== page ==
Comic Books Reviews: Comics Released On December 28, 2016

Got a lot of books this week. Here they are in alphabetical order.

All Star Batman (2016) #5

Official preview:

One of the best books on the shelf. Anytime you get Snyder writing Batman, you’re in for a treat. Going along with the style Snyder established from his run on the main Batman book, Snyder explores the mythos of Batman’s history, in this case Two-Face, and puts forth an opinion and a statement about this character. I’ve loved all the insight Snyder has offered towards Batman and that adoration continues here. I don’t love Romita’s artwork, but I felt like it was fine here.

Score: 8/10


Captain America: Steve Rogers (2016) #8

Official preview:

There have been lots of times in comic book history when a publisher decides to take a hero into completely new territory. Sometimes it goes terribly, sometimes it comes out great. This is one of the times where it comes out mostly great. The character of evil Captain America possesses everything that made good Captain America who he is; he is devoted, idealistic, relentless, and he believes in his ideals to an extreme degree. Watching the evil Captain’s machinations is an interesting experience in that it gives insight into what makes people evil. In another way, it shows us that there is no such thing as good or evil, just people fighting hard for different beliefs. This is a great twist and given what happened in Civil War II, I’m very interested in seeing how things play out for Cap’.

Score: 7/10


Civil War II (2016) #8

Official preview:

What was the point of this book? Nothing happened. Nothing was achieved. They killed off some major characters to little fanfare. This just felt like an enormous waste of time. The main point of this book was mainly as a preview for upcoming story arcs that Marvel intends on putting out. The only salvageable thing was the art, which was great. Even so, the story is so bad that I would not recommend picking this book up.

Score: 2/10


Dark Knight III: The Master Race (2015) #6

Official preview:

Not a story on par with the prior Dark Knight books, but a fun story nonetheless. There are no great themes at play, no greater meaning to this story, and no big emotions to be felt. It’s just a fun continuation of the characters Miller established all those years ago.

Score: 5/10


Hulk (2016) #1

Official preview:

I feel like there are many different tones for comic books and this book shows off one of them. This is not the kind of superhero book where heroes smash everything. This isn’t an action book. This also isn’t Archie. This is something in between. If you’ve read Soule’s She-Hulk miniseries, then you’ll have a taste of the kind of book this is. It’s a book that centers more on the legal profession mixed with the strangeness of super powers. It’s an interesting book which I’m probably not going to continue reading because I’m not in the mood for a story like this. I can happily recommend it to anyone else who is though.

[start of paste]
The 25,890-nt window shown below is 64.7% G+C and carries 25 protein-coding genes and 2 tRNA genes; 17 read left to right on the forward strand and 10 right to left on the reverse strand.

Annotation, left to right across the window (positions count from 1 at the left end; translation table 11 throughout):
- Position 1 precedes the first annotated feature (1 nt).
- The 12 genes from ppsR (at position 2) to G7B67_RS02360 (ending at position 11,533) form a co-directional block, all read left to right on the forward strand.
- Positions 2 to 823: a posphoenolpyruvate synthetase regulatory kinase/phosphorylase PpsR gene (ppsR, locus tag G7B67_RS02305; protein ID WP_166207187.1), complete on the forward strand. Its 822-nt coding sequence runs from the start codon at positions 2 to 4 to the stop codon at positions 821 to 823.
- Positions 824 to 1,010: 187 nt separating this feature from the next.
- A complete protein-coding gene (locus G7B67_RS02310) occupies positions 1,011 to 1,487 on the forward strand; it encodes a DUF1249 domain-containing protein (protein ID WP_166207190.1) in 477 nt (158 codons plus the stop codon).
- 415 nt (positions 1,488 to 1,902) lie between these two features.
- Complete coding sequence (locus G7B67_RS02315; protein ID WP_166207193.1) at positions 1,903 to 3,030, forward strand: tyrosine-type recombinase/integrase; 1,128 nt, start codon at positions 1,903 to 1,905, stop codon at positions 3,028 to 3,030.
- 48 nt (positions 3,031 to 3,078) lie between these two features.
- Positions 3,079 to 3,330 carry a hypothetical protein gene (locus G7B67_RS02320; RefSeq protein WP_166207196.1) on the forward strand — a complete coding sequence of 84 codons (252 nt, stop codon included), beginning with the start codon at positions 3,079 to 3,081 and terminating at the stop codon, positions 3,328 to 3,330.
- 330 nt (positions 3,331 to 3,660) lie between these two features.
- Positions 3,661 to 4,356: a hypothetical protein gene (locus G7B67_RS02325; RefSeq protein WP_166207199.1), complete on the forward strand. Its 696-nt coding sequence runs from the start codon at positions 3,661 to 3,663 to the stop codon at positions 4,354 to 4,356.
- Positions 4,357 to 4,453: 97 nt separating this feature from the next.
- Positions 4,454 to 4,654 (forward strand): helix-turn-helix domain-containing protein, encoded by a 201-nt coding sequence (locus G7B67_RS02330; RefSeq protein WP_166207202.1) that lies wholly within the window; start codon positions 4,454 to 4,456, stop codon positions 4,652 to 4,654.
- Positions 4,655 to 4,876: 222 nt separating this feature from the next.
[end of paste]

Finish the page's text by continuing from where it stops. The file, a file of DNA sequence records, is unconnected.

Score: 5/10


Infamous Iron Man (2016) #3

Official preview:

Infamous Iron Man has consistently attracted my attention and is once again my book of the week. Similarly to how Captain America is now evil, Doctor Doom is now good. Even better, Doctor Doom’s transformation into a superhero from a super villain does not come from some magical cube, it is a decision he makes after realizations he has on his own. Reading this book is an exploration into the character that is Victor Von Doom and an observation watching a bad man try to be good, something completely foreign to him. Maleev’s art is also pretty great.

Score: 8.3/10


Spider-Man (2016) #11

Official preview:

The cover of this book has nothing to do with the story inside. This book is about Miles’ father and his involvement with SHIELD. It’s an okay story, but I read Spider-Man to get that mix of superhero action mixed with the antics of a middle school student. I did not get that here.

Score: 4/10

Comic Book Review: Dark Knight III: The Master Race (2015) #6

I feel like after All-Star Batman and Robin, Frank Miller’s credibility just kind of went to hell. Even with Jim Lee’s art, there was no saving that mess of a story and dialogue.

I am happy to say that The Master Race is not as bad as All-Star Batman and Robin. It also isn’t quite as prolific as the more legendary Frank Miller stories of old. This is just a good story, a fun story that likes to reminisce and take us back to the old Dark Knight stories.

In this issue, Batman and Superman both armor up and beat the crap out of the crazy Kandorians. The side story at the end with Wonder Woman and her daughter was a nice addition as well.

I’ve got to give some credit to Azzarello  here. The dialogue is much more toned down and less corny and out of touch from Miller’s prior works. No more weird name calling or excessive mysogyny. There are hints of it. It wouldn’t be a Miller-Batman story without it, but it is toned down.

What really helps is the art of Kubrick. I’ve read a number of books involving Kubrick, namely “The Death of the Dark Knight,” and I think he’s a superstar. As far as I can tell, Kubrick’s art can do no wrong. He captures the artistic styles of yesteryear, except that his work is some much cleaner and easy to read. Miller’s art at the end was nostalgic more than anything else. It was just nice to see.

Score: 6/10 It’s a fun, action story. No big dramatic twists here or editorials on the Batman mythos or commentary on modern day society. It’s just a fun story with characters from Miller’s Dark Knight books.